[UNESCO description] Taekkyeon is a traditional Korean martial art that makes use of fluid, rhythmic dance-like movements to strike or trip up an opponent. The graceful movements of a well-trained Taekkyeon performer are gentle and circular rather than straight and rigid, but can explode with enormous flexibility and strength. The feet play as an important role as the hands. It also teaches consideration: a skilled Taekkyeon practitioner can rapidly dominate an opponent, but a true master knows how to make an opponent withdraw without incurring damage. The bout takes place with the sound of traditional Korean drums or a bamboo flute.
Earliest records of Taekkyeon were found in paintings in the Muyong Chong, a royal tomb of the Koguryo in Manchuria (Liponski 2003). As a part of seasonal farming-related traditions, Taekkyeon serves to facilitate community integration, and as a sport accessible to all plays a major role in promoting public health.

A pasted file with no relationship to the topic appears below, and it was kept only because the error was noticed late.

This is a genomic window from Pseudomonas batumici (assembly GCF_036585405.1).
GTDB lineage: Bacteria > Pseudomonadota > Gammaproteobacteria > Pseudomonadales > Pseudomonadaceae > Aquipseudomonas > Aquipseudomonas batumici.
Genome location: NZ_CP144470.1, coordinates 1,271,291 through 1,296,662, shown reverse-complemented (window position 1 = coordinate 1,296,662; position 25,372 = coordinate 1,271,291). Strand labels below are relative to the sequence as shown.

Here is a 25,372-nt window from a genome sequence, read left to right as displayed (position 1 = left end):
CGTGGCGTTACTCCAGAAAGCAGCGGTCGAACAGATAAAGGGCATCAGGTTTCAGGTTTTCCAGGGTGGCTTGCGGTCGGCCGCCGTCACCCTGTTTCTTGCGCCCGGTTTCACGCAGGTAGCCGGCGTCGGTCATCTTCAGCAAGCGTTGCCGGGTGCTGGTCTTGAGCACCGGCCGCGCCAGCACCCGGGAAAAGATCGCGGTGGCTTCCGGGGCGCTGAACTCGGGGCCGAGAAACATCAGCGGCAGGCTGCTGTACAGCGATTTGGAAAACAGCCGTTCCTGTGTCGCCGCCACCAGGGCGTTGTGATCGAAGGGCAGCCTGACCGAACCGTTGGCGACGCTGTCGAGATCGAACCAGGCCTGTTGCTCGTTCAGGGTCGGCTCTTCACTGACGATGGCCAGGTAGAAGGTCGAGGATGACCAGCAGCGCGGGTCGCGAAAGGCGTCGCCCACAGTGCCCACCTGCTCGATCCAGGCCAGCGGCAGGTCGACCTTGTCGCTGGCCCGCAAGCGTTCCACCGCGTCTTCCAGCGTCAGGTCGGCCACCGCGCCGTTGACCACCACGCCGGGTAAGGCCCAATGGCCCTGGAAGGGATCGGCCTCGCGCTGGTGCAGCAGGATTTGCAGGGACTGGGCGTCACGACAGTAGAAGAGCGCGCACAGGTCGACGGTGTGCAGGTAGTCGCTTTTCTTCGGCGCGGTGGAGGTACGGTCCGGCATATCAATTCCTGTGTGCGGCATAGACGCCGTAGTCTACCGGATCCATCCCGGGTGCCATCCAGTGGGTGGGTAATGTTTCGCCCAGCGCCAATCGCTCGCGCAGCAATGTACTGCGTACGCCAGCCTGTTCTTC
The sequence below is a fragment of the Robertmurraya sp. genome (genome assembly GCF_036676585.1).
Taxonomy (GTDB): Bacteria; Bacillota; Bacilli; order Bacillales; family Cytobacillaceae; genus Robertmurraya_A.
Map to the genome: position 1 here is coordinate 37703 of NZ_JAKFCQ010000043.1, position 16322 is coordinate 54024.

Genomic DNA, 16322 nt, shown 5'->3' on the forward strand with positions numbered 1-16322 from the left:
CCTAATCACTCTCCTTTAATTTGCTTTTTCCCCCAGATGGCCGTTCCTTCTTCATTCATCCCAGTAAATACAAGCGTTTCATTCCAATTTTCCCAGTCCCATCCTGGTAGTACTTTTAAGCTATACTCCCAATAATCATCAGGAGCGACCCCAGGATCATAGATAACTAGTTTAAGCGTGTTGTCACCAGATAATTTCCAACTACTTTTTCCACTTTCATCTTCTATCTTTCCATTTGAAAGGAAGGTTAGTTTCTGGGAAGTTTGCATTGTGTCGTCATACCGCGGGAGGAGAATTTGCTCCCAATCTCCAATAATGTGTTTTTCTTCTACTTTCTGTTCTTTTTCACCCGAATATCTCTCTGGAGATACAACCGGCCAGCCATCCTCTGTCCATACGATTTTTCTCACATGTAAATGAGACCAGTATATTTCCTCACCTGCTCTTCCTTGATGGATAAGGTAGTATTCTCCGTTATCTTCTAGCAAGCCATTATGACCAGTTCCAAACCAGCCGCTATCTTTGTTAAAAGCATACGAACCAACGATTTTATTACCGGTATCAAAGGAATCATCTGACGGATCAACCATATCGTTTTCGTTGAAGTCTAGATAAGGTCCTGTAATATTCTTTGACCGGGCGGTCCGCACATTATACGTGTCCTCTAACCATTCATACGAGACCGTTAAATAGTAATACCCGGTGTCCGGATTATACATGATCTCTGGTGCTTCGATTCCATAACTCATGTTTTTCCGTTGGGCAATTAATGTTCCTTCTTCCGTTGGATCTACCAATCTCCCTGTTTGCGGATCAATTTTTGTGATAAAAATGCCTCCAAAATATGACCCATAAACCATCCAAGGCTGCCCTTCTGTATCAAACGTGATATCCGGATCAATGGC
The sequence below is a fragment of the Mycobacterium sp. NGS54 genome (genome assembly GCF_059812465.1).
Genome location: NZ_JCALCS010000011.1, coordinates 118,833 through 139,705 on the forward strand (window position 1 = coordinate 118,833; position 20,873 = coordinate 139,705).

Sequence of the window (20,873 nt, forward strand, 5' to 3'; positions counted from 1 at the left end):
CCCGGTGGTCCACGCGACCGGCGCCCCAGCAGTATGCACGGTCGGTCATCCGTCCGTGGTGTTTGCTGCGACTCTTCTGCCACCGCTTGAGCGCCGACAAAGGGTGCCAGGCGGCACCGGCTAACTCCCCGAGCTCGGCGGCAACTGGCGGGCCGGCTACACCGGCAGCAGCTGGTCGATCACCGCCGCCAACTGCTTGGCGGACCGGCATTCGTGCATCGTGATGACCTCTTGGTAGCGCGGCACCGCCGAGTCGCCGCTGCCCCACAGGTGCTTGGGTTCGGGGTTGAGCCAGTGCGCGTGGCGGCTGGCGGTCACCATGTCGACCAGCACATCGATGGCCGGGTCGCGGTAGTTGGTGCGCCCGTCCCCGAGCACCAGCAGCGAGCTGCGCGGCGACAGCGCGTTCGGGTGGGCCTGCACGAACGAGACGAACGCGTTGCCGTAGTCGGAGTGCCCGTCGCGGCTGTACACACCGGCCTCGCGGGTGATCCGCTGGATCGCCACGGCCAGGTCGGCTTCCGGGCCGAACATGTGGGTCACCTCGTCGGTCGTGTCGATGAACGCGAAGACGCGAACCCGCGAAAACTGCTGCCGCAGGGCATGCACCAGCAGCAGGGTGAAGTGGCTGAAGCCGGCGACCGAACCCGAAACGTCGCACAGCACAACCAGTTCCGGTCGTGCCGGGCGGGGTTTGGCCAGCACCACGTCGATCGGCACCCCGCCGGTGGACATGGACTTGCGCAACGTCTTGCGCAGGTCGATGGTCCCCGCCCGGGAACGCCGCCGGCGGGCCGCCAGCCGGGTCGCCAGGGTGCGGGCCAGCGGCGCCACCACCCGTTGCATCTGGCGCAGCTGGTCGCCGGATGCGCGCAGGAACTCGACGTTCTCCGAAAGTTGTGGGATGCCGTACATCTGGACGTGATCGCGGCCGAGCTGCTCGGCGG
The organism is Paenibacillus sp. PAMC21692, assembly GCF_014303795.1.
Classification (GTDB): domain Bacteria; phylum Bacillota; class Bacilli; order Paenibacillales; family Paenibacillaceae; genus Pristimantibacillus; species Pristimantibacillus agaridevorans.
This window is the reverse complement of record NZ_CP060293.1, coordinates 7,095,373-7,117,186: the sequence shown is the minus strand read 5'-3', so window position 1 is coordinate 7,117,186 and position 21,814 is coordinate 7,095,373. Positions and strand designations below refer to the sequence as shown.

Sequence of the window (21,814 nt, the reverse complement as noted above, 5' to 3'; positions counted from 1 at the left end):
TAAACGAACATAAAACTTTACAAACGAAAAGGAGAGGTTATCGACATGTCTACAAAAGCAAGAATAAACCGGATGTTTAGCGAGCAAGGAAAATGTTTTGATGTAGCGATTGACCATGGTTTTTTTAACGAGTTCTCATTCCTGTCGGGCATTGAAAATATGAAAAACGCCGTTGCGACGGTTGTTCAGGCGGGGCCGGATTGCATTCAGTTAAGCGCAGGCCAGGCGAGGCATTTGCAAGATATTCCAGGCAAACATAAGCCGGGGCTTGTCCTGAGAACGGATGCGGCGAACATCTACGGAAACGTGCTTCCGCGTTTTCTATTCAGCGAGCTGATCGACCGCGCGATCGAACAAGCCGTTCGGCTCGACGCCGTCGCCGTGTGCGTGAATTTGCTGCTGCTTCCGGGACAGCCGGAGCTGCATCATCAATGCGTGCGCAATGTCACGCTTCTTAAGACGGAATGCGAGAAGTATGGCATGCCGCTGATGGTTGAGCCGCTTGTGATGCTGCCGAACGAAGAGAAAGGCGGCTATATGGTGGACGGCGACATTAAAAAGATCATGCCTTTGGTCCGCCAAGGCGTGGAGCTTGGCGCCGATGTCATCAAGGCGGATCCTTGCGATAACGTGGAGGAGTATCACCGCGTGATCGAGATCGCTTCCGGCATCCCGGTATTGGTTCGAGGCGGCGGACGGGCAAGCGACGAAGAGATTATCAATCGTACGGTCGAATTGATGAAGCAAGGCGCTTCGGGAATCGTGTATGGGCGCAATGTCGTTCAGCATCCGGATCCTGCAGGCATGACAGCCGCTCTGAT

Taekkyeon was transmitted as a form of traditional games since Goryeo Dynasty. It was prohibited during the Japanese colonial era, but managed to continue since liberation. In 1983, Taekkyeon marked a significant milestone, being designated as the National Intangible Cultural Heritage 76, the first case in the field of martial arts. UNESCO recognised it as Intangible Cultural Heritage in 2011.
There are approximately fifty recognized practitioners of Taekkyeon and 300 training centres nationwide at present, and the Korean Taekkyeon Association plays a significant role in the transmission and promotion of this traditional martial art.
- Taekgyeon Preservation Society - Korea Taekkyeon Association - Chungju Taekkyeon Demonstration Team
- UNESCO (n.d.). Taekkyeon - Academy of Korean Studies Press. (1989). Encyclopedia of Korean Culture. Academy of Korean Studies. - Liponski, W., Farmer, M., & Hagarty, K. (2003). World Sports Encyclopedia. Oficyna Wydawnicza Atena.
International Centre of Martial Arts for Youth Development and Engagement under the auspices of UNESCO
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